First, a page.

In domestic ruminants, gross lesions are nonspecific, and differential diagnosis should include infectious and noninfectious agents that cause abortion. The complement fixation test is done most commonly; agglutination and immunofluorescence tests and microscopy of stained tissues also may be diagnostic. Recovery of the organism poses a threat to laboratory personnel.

Treatment and Control: A vaccine for animals (not currently available in the USA) has prevented infection when administered to uninfected calves and has improved fertility and reduced shedding in previously infected animals. For treatment, tetracycline is the drug of choice, but it is not as effective as in treatment of other rickettsioses; chloramphenicol is also effective. Segregation of pregnant animals and burning or burying reproductive offal can greatly reduce spread of the organism.


NHS Direct Online Health Encyclopaedia
Q Fever
Introduction

Q-Fever first appeared in Australia during the 1930s when workers at a Brisbane meat processing plant became ill with a fever.

Q fever comes on suddenly. The name of the disease arose before the cause was known. 'Q' stands for 'query'. Fewer than 1% of patients die from it, even if they don't have treatment. If they take antibiotics, the percentage is much less.

There is an effective vaccine against Q fever.

Symptoms

Q fever symptoms are usually: a severe headache, a fever of 104 degrees F or higher with shaking chills, general malaise, muscle pain and achiness, chest pain, and sometimes pneumonia and hepatitis.. Humans are usually infected by breathing in the infection. The disease is carried by cattle, sheep, goats, and ticks. The bacteria can survive for long periods in the environment, so it poses a continuing health hazard once it is disseminated.

Q fever starts with a high fever that lasts for up to three weeks, severe headache, muscle and chest pain and a cough. In the second week of the illness a form of pneumonia develops, but the patient usually recovers.

Sometimes the Q fever lasts a very long time. In such cases, one-third of the people affected develop liver inflammation (hepatitis) and some suffer inflammation of the heart lining (endocarditis).

Causes

Q fever is caused by a small germ called Coxiella burnetii. This is found in farm animals such as sheep, cattle and goats. It is passed in the faeces, urine and milk, and is also found in the meat of these animals.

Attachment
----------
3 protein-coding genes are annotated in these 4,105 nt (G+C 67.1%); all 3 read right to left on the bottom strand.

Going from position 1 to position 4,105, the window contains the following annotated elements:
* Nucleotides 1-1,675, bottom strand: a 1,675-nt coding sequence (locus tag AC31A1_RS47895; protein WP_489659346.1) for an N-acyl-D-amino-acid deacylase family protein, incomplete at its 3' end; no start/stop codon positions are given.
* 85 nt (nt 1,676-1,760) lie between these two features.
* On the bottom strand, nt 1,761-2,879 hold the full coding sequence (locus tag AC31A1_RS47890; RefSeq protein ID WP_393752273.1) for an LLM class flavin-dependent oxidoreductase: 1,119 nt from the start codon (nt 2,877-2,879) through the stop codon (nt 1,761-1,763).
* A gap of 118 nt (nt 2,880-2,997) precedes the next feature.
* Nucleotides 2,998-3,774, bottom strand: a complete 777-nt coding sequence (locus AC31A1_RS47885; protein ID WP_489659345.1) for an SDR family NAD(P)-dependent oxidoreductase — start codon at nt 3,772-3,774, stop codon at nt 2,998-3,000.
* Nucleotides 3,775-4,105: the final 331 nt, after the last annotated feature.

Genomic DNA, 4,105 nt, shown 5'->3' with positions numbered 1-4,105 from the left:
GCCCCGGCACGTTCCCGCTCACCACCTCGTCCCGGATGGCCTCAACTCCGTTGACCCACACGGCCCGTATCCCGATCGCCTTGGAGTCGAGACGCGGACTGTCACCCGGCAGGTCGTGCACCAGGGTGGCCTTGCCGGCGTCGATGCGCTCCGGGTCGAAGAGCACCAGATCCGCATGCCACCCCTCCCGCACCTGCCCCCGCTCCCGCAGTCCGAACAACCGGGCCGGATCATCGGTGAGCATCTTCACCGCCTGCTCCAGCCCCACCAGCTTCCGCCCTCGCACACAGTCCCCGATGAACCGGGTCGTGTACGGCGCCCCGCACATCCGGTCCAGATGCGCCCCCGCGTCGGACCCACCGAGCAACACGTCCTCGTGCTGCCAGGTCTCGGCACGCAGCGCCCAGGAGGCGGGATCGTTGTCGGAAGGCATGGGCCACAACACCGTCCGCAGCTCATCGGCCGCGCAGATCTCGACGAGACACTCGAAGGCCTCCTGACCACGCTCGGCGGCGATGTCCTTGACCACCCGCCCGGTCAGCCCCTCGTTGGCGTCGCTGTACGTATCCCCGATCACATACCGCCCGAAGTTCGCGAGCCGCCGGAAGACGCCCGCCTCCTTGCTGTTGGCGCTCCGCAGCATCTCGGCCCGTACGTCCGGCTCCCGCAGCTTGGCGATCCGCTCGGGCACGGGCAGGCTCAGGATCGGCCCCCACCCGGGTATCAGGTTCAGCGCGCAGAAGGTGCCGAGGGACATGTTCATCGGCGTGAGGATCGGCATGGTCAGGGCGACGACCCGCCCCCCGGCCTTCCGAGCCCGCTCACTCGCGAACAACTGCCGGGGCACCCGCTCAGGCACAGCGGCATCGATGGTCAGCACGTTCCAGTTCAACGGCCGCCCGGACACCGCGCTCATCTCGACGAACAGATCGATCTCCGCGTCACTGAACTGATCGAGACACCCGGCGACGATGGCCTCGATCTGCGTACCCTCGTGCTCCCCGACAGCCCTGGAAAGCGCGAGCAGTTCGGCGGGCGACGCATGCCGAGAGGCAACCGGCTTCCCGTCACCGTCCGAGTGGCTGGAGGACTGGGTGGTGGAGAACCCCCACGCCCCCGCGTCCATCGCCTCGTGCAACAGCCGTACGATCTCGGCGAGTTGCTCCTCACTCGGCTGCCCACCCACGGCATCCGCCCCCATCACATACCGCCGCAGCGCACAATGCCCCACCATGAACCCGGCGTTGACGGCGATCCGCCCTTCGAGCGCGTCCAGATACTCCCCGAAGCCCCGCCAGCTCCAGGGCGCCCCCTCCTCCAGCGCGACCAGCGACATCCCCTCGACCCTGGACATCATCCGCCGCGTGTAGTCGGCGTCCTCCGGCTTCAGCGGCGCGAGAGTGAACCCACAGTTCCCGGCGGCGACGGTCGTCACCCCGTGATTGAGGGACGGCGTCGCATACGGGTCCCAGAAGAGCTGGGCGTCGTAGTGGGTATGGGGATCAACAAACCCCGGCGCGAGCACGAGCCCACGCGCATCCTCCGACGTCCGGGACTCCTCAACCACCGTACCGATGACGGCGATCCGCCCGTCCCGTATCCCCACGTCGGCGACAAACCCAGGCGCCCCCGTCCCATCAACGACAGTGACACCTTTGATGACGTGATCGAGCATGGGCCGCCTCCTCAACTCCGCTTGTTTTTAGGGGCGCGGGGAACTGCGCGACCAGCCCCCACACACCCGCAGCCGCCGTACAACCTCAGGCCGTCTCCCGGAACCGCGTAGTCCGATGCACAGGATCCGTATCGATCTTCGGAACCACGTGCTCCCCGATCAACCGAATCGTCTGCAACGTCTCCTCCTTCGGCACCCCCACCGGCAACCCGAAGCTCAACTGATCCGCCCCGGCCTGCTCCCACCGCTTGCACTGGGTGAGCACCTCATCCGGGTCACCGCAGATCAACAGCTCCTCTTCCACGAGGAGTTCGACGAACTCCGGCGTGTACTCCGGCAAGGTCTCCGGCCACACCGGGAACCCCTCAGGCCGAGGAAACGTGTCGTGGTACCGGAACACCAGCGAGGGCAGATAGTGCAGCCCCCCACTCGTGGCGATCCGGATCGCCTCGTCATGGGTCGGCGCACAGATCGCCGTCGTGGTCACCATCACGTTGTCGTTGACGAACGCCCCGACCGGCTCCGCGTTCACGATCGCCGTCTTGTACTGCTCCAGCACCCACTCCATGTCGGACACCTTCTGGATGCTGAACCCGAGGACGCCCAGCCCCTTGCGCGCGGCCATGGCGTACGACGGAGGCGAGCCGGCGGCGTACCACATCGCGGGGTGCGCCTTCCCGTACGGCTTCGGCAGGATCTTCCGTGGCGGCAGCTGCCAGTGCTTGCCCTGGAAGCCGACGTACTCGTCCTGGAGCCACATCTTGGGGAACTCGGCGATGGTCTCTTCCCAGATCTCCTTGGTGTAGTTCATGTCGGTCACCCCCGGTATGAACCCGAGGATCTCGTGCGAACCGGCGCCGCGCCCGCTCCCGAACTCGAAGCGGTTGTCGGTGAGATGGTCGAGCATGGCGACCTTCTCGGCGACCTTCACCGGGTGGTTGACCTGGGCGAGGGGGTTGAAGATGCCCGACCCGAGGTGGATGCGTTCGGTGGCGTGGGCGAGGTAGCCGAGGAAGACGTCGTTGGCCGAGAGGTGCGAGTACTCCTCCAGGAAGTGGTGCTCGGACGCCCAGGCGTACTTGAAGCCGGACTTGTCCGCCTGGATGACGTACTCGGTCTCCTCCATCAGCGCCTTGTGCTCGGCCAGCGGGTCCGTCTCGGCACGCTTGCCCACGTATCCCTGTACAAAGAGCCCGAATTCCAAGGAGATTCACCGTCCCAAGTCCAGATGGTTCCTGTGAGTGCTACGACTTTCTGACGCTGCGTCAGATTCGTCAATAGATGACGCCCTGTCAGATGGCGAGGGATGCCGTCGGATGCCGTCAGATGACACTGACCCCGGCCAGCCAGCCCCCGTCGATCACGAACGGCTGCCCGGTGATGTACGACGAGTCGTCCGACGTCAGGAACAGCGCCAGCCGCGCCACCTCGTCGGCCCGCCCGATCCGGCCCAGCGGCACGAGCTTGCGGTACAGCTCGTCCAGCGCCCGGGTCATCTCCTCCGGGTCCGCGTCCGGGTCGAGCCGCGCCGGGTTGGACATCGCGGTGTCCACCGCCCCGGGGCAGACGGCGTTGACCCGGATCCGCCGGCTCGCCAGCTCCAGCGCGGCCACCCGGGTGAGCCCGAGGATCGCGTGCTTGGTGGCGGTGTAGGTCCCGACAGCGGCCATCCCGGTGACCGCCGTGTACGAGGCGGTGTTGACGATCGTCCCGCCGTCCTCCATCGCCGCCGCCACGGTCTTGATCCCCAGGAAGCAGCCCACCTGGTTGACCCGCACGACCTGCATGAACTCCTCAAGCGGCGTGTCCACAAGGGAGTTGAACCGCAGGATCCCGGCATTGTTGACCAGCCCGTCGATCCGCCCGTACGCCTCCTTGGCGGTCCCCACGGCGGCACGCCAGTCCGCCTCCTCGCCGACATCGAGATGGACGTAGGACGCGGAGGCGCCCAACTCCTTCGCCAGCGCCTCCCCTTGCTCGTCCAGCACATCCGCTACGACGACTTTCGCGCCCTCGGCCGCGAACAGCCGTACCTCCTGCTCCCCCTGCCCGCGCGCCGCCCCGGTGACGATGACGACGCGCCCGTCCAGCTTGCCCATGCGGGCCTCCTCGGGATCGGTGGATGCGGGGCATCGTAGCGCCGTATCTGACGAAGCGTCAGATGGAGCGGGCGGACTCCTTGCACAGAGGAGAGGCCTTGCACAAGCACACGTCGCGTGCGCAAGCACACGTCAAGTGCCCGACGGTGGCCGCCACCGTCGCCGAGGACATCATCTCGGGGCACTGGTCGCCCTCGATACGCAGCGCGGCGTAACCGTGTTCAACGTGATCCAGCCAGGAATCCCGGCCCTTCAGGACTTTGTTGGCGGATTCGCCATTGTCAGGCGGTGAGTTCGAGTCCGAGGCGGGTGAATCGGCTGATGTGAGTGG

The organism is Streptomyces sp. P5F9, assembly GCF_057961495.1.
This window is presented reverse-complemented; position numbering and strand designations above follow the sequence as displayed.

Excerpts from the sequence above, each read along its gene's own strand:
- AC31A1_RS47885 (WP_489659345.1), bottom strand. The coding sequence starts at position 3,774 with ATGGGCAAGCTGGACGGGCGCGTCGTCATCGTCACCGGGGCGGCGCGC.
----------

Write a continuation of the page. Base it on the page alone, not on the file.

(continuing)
The germ occurs in great numbers in the placenta (afterbirth) of an infected animal. In dry areas, the disease may be contracted by inhaling dust contaminated with dried faeces, urine or afterbirth.

Untreated milk is another source. The disease may also be acquired by the bite of various insects, such as ticks, which are commonly infected.

Diagnosis

Diagnosis is made on the symptoms and carrying out a blood test to look for specific antibodies to C. burnetii in the blood.

Treatment

The antibiotics tetracycline and chloramphenicol are effective against the infection.

Prevention

It is important for people working with farm animals to be aware of the risks of drinking untreated milk and exposure to dust from animal excreta and afterbirth (placentas). Workers in slaughterhouses, rendering plants, dairies and wool-processing plants are also at risk.

The NHS Direct Health Encyclopaedia has been produced for NHS Direct Online by DPP 2000 (a joint venture company of the Doctor Patient Partnership, Radcliffe Medical Press Ltd and Software Production Enterprises Ltd).
The Encyclopaedia has been written by Dr Robert Youngson (author of the Royal Society of Medicine Health Encyclopaedia) and edited by Dr Ian Banks, Dr Vincent Forte, Dr Martin Bell and Rod Cuff.
Content has been reviewed by the NHS Direct Online Editorial Board including medical, nursing, pharmacy, communications and consumer representatives.
The NHS Direct Online Health Encyclopaedia is Crown Copyright.


Biological Warfare Defense Information Sheet Biohazrd.gif (1118 bytes)

Q Fever

General information:

Q fever is a disease normally found in sheep, cattle, goats and ticks. The cause of the disease is Coxiella burnetii, a bacteria-like agent known as a rickettsia. Humans acquire Q fever by inhaling the rickettsia which become airborne during handling and processing of animals. As an agent of biological warfare (BW), Q fever is an incapacitating agent and would not be expected to cause significant fatalities. It would likely be distributed as a cloud of rickettsia that would be inhaled by personnel under attack. Rickettsia are highly infectious when delivered in this manner. Disinfection of contaminated articles may be accomplished using a 0.05% hypochlorite solution (1 tbps. bleach per gallon of water).